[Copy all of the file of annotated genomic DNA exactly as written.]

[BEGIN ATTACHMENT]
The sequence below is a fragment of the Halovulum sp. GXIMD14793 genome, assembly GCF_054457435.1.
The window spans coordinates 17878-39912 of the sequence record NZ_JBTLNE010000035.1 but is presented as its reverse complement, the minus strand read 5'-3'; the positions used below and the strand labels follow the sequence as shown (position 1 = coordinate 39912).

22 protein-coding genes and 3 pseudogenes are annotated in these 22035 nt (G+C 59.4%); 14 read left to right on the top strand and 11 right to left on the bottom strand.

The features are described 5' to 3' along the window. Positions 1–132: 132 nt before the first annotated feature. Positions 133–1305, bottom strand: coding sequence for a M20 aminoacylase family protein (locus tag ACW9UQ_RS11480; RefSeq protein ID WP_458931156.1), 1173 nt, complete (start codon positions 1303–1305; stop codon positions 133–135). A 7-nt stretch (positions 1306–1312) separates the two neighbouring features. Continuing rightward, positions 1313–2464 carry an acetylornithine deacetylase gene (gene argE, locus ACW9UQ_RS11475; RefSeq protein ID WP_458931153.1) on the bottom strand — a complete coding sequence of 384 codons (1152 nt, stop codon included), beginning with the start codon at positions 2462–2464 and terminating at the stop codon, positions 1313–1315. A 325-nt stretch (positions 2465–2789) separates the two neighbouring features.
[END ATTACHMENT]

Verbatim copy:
The sequence below is a fragment of the Halovulum sp. GXIMD14793 genome, assembly GCF_054457435.1.
The window spans coordinates 17878-39912 of the sequence record NZ_JBTLNE010000035.1 but is presented as its reverse complement, the minus strand read 5'-3'; the positions used below and the strand labels follow the sequence as shown (position 1 = coordinate 39912).

22 protein-coding genes and 3 pseudogenes are annotated in these 22035 nt (G+C 59.4%); 14 read left to right on the top strand and 11 right to left on the bottom strand.

The features are described 5' to 3' along the window. Positions 1–132: 132 nt before the first annotated feature. Positions 133–1305, bottom strand: coding sequence for a M20 aminoacylase family protein (locus tag ACW9UQ_RS11480; RefSeq protein ID WP_458931156.1), 1173 nt, complete (start codon positions 1303–1305; stop codon positions 133–135). A 7-nt stretch (positions 1306–1312) separates the two neighbouring features. Continuing rightward, positions 1313–2464 carry an acetylornithine deacetylase gene (gene argE, locus ACW9UQ_RS11475; RefSeq protein ID WP_458931153.1) on the bottom strand — a complete coding sequence of 384 codons (1152 nt, stop codon included), beginning with the start codon at positions 2462–2464 and terminating at the stop codon, positions 1313–1315. A 325-nt stretch (positions 2465–2789) separates the two neighbouring features.